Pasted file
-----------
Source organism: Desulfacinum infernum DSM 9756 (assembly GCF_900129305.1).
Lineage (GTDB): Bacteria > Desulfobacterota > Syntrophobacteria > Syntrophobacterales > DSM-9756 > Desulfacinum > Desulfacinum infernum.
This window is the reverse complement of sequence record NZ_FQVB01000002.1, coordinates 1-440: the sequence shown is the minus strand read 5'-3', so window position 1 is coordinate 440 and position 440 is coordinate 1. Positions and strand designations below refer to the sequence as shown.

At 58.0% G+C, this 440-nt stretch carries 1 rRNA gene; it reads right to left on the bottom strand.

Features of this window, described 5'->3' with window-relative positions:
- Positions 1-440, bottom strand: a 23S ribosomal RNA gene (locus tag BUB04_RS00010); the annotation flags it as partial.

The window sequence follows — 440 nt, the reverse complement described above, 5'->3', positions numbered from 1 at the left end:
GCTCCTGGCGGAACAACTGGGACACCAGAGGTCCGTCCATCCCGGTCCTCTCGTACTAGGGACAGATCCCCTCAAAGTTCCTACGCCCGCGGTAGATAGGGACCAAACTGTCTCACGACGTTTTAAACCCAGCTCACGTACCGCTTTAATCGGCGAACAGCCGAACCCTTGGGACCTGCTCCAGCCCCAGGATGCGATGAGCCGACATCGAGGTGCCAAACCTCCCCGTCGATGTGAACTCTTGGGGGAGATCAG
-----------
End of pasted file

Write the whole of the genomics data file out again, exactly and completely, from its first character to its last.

Source organism: Desulfacinum infernum DSM 9756 (assembly GCF_900129305.1).
Lineage (GTDB): Bacteria > Desulfobacterota > Syntrophobacteria > Syntrophobacterales > DSM-9756 > Desulfacinum > Desulfacinum infernum.
This window is the reverse complement of sequence record NZ_FQVB01000002.1, coordinates 1-440: the sequence shown is the minus strand read 5'-3', so window position 1 is coordinate 440 and position 440 is coordinate 1. Positions and strand designations below refer to the sequence as shown.

At 58.0% G+C, this 440-nt stretch carries 1 rRNA gene; it reads right to left on the bottom strand.

Features of this window, described 5'->3' with window-relative positions:
- Positions 1-440, bottom strand: a 23S ribosomal RNA gene (locus tag BUB04_RS00010); the annotation flags it as partial.

The window sequence follows — 440 nt, the reverse complement described above, 5'->3', positions numbered from 1 at the left end:
GCTCCTGGCGGAACAACTGGGACACCAGAGGTCCGTCCATCCCGGTCCTCTCGTACTAGGGACAGATCCCCTCAAAGTTCCTACGCCCGCGGTAGATAGGGACCAAACTGTCTCACGACGTTTTAAACCCAGCTCACGTACCGCTTTAATCGGCGAACAGCCGAACCCTTGGGACCTGCTCCAGCCCCAGGATGCGATGAGCCGACATCGAGGTGCCAAACCTCCCCGTCGATGTGAACTCTTGGGGGAGATCAG